When I read Oliver Burkeman's column this Sunday something clicked in my head. The subject of pursuing "the interesting" rather than "the truth" has to be related to in some way to the issue of living in other people's dreams instead of one's own dreams instead of a waking state.
Burkeman quoted Murray Davis to suggest that our pursuit of ideas is not motivated by a pursuit of truth but rather a pursuit of mental excitement. Or, more precisely, an escape from boredom.
I am as guilty as anyone in this escape. The mind is bored by ... what? Not working outdoors? Not hunting and gathering? Not struggling for survival every day and every moment? Not threatened by a thousand dangers of living in the wild? Not exhausted by constant physical exertion day after day? I'm not complaining, but the butt is indeed in the chair all day (like now), and the mind is indeed bored.
For a short while I got into the Chinese knock-off version of Quora known as 知乎。I could spend hours on it browsing various answers to various questions, most of which I could not give a toss or relate to my own life. It's positively addictive. Of course one could argue that this addiction has to do with the urge to know others, to learn, to understand, to peek into another mind. Whatever, but at one point I began to wonder about the meaning and purpose of acquiring knowledge.
In the world I grew up, the acquisition of knowledge is always good. The more the better. When I was small I had a knack for acquiring and retaining a variety of factoids from books I read. My father was proud of that, and a lot of people envied my "wide base of knowledge." Positive reinforcement might have given it a push, and now it is self perpetuating. This thirst for knowledge led me into a journalism job at one point, which I enjoyed a lot. I could have been at it still, despite sometimes wondering about the point of it.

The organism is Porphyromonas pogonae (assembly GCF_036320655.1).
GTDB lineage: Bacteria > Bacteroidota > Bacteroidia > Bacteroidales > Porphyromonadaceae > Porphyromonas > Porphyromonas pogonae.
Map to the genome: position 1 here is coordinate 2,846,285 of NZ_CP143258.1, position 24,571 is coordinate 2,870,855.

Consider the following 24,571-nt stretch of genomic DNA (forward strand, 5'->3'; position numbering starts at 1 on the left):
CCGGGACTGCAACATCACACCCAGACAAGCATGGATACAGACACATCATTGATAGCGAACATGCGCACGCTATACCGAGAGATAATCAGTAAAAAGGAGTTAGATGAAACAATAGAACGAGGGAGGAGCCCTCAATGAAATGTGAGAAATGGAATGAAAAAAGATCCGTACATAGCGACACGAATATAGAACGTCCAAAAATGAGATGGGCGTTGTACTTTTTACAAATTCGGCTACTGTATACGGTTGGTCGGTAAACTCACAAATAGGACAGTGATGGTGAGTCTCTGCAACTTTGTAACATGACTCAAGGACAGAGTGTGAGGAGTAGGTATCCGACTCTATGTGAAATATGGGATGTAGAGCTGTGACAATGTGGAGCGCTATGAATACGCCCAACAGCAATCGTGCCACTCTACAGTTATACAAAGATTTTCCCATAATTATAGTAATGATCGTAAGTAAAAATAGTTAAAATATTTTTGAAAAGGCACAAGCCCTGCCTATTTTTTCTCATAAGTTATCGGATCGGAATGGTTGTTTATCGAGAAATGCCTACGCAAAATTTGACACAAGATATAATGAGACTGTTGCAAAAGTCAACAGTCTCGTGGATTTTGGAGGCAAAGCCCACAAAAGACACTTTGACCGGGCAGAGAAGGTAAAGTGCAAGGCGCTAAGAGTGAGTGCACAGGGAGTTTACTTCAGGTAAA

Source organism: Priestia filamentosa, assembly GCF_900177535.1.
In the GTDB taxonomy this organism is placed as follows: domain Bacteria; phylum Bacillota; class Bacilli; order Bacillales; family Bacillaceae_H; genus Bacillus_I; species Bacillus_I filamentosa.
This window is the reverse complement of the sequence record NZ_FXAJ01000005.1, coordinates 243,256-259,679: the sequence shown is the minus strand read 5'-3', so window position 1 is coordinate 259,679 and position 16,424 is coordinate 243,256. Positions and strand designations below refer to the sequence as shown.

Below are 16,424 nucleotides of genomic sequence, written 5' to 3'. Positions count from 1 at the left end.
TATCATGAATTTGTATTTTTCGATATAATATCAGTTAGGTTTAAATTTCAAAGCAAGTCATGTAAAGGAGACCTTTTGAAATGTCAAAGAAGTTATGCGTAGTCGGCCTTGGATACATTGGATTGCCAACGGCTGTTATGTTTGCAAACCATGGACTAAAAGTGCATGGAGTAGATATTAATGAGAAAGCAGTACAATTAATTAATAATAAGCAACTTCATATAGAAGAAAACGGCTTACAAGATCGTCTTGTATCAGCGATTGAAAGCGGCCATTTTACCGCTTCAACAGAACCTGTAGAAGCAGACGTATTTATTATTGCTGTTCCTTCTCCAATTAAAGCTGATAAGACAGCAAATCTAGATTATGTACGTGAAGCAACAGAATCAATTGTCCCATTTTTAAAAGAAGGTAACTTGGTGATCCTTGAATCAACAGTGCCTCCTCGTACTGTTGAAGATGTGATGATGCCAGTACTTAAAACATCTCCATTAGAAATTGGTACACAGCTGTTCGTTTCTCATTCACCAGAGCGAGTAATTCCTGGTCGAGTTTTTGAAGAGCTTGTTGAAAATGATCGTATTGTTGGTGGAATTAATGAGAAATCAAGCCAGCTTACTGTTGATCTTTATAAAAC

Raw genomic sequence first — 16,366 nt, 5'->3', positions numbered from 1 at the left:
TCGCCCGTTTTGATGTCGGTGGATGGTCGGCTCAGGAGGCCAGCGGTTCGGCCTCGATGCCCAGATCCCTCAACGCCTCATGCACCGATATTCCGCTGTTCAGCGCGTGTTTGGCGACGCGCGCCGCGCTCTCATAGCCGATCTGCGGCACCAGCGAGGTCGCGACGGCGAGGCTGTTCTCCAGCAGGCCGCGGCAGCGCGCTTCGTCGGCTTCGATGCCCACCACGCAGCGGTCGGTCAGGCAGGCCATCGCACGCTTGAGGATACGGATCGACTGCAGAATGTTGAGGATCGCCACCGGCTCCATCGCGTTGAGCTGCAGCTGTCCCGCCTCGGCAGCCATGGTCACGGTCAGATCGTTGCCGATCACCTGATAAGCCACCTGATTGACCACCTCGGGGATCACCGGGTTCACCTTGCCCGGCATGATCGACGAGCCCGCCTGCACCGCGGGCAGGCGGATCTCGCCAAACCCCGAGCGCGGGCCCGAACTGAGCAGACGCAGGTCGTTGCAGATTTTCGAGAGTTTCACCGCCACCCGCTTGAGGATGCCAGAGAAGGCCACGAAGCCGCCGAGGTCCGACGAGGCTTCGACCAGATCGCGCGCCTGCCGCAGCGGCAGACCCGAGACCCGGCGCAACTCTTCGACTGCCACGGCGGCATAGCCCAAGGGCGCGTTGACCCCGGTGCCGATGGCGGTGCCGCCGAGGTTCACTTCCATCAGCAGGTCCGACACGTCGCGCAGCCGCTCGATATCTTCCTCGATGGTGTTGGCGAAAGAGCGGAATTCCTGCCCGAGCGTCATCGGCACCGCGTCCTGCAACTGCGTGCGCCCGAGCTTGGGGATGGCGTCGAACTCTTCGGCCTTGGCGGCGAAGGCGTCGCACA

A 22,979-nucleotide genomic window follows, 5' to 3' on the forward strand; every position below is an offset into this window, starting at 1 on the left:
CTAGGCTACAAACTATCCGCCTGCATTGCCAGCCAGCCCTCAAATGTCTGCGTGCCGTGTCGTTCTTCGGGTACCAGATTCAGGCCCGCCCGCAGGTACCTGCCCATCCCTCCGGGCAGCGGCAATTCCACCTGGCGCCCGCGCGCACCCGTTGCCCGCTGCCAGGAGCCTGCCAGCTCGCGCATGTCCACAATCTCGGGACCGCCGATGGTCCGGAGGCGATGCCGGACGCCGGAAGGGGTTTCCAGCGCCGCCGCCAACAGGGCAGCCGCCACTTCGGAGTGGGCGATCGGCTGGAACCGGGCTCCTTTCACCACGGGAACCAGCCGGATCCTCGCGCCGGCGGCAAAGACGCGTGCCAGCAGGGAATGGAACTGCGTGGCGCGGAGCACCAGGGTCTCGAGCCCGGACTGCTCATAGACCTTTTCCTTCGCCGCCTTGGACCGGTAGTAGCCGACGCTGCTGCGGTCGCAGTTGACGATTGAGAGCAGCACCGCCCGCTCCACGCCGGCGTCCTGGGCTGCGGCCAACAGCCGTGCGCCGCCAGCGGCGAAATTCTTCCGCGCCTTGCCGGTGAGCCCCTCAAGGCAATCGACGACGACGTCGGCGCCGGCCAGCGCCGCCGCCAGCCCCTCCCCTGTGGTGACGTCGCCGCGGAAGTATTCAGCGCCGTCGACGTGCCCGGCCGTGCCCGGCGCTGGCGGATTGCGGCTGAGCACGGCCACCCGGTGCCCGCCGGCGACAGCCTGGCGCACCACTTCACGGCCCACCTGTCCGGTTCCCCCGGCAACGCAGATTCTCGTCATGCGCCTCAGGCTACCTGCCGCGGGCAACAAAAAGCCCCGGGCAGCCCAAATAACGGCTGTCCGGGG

I occasionally read the blog Farnam Street by a Canadian economist (or maybe a trader, I'm not clear on the difference). He reads several books a week, mostly nonfiction, and posts thoughts about them daily, usually quoting blocks of text from each book. The volume of his reading is very large. The tag line in his email newsletter is "Do you want to get smarter?" It's another big subject altogether about whether knowledge makes one smarter.
I'm not knocking this lifestyle of constantly trying to absorb a lot of knowledge and living in other people's dreams. That is how I have lived for most of my life. The proliferation of TED Talk is an indication that I am not alone in this. Of course, the mind's thrills do not have to come from TED Talk type of knowledge. It could also be knowledge of how your family and friends are living, what they had for lunch, what movies they saw, and how big their babies are now, via Facebook and WeChat and whatever. Or knowledge of how your favorite celebrities are living.
This is also a part of the issue of the separation of mind and body. The mind pursues thrills that the body cannot provide (unless you're an extreme sport practitioner). So it goes elsewhere and, in today's world, finds thrills easily in movies, computer games, and the Web. Not even books any more for the thrills come too slowly from the pages.
Skating is the only time when the mind cannot detach itself from the body. Running is only partially so. What is real experience of my own? If the mind does not register the body's experience, is it real? If the mind gets its thrills without the body's involvement, is it real? Are we all living in day dreams all day long? Worse, are we all living in other people's day dreams all day long? The problem is, at least in today's world, it is so easy for the mind to find endless thrills, and the body only gets in the way. The real thrills brought about by the body, like the sunset mentioned in Burkeman's article, can't compete with a blip on the screen.
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